”Unless the company has in place a well-organised data management model, the results will slip into chaos. A successful model enables and supports self-service. The company also needs a user-friendly data catalogue to make data discoverable in a language that the business side understands. This could be compared to online shopping or Netflix: How would you be able to find the movie you want to see if there were no categorisations and all information was just scattered wherever?
4. Leading by data is a joint venture for business and IT – don’t outsource everything!
”Leading business by data is in no way a technological project handled by your company’s IT experts. The experience and vision of your business leaders should be strongly represented in this joint venture between IT and business. A good place to start is by beginning to coach your business people towards a Citizen Data Scientist role, as envisioned by Gartner. It’s not only wise, but cost-efficient, too: your business folk are the best experts and they already use data to make decisions every day! They are the ones capable of turning data into business actions.”
”Never think it’s possible to outsource your data expertise. By doing so you would only be undermining yourself. Utilising data is becoming such a key part in any business that you must nurture and keep hold of the talent in your organisation.”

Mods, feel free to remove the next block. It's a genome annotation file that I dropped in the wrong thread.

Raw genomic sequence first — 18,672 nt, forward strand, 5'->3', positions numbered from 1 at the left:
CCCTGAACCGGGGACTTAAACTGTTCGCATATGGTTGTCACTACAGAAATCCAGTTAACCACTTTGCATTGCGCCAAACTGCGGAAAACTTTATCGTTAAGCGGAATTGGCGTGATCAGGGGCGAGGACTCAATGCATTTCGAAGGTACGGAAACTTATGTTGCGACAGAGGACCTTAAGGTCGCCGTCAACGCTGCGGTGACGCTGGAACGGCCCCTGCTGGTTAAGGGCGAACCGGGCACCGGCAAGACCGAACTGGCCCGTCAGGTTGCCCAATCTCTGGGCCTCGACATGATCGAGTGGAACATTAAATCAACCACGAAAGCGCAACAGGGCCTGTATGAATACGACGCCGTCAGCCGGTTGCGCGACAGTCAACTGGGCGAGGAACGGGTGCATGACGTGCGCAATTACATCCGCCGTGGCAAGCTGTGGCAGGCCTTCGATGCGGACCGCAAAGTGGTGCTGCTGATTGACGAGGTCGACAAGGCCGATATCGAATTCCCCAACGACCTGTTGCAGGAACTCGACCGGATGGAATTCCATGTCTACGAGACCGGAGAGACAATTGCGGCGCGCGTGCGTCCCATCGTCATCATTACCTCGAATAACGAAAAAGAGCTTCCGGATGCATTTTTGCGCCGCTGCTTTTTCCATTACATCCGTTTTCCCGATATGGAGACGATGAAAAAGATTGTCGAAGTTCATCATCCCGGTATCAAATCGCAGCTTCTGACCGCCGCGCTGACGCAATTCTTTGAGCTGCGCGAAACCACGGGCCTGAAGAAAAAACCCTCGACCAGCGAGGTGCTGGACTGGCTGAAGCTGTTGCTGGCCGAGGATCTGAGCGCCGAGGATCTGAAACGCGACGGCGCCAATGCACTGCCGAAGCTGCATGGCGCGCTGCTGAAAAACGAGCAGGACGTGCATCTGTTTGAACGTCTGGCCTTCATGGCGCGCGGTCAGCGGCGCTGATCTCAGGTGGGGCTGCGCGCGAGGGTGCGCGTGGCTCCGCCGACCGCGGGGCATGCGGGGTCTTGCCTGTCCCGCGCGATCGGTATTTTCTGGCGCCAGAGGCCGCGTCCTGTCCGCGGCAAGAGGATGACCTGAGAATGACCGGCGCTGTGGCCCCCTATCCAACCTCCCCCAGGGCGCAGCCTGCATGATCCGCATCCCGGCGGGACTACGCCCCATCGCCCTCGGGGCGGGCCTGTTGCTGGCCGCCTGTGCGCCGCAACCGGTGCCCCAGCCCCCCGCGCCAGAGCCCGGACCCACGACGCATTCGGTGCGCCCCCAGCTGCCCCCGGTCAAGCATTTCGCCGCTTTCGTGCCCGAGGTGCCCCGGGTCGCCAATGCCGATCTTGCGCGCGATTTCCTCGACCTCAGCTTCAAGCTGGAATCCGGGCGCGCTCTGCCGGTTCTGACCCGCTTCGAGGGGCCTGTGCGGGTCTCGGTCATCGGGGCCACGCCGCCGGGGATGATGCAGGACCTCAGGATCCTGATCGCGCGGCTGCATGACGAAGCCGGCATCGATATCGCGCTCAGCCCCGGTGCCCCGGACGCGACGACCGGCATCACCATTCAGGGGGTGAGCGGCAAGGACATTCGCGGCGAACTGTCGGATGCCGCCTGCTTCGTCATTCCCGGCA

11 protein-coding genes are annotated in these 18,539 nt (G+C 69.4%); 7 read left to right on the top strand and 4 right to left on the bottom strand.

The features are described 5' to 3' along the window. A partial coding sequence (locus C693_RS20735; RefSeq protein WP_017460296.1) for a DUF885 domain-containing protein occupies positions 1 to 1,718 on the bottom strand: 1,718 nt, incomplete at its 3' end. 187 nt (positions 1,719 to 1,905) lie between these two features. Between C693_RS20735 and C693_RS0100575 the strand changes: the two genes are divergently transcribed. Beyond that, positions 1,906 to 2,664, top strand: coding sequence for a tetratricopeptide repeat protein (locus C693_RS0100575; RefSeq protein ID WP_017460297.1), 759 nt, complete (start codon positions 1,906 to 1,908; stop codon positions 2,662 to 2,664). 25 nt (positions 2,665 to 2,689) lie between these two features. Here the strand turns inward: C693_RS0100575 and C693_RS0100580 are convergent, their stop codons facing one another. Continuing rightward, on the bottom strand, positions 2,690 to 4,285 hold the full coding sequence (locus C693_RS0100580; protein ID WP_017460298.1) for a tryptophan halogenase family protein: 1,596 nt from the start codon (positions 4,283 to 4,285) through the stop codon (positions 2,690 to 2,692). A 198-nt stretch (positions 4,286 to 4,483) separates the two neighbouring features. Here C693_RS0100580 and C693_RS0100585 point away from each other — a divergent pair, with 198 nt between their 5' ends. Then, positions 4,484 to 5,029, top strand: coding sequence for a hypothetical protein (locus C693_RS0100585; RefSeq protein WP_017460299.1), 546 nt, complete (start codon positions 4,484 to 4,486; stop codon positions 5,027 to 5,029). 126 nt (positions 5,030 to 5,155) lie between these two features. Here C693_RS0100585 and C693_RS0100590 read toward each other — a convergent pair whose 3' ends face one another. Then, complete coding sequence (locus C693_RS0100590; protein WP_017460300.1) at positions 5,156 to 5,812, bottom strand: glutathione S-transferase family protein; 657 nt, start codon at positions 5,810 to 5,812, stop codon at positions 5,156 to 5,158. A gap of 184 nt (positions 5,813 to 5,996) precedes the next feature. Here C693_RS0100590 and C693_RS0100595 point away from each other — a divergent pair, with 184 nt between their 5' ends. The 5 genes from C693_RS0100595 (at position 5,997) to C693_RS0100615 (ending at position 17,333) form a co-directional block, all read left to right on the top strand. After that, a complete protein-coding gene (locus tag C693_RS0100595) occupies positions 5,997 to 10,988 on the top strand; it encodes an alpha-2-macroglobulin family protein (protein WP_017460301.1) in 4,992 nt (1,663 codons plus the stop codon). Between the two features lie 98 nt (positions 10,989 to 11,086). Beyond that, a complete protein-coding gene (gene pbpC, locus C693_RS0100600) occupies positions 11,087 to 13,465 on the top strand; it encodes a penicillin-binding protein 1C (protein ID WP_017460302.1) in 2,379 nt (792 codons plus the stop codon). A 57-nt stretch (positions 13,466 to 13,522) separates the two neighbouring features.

5. You don’t have to learn to code – tomorrow’s data analytics is as easy as Powerpoint
”The new role of being a Citizen Data Analyst can cause trepidation among your business experts. Will they have to start coding or become math geniuses? Fortunately, the answer is a resounding No! Modern analytics tools provide simple AI functions and automated logicalities that help in mapping and modeling various scenarios. In the future, professional Data Scientists will continue to handle the most complex cases, while business professionals focus on utilising self-service analytics to suit their own work. These tools will be as natural a part of everyday business as Excel or Powerpoint are today – only they generate much more value!”
6. Where to start? – From where the possible benefits are the biggest!
”If the basics in your organisation are in disarray, it can be difficult to decide where to start. It can even be difficult to pinpoint where the problem is. My tip is to start from the point that potentially creates the most value for your business and that is the most realistic to execute in a concise time frame. The metrics for success should also be decided based on a business point of view. Typical metrics could be be the increase of revenue, cost savings, or a decreased amount of accidents at your manufacturing plant.”
”When approached this way, the path to leading business by data is no longer controlled by your IT function. If you prioritise those data utilisation projects that bring the most business value, your business side will take the reins of the process. And ultimately IT and business work towards the same goal. There is no rush to do everything at once: it’s wiser to focus on intelligently selected challenges and tackle them with 100 per cent gusto.”
Essi Puustinen is an Advisor at Sofigate. Though she holds an MBA, she has always been enthusiastic in managing and utilising data. She has helped various companies, including global listed ones, to achieve competitive edge by learning to lead by data.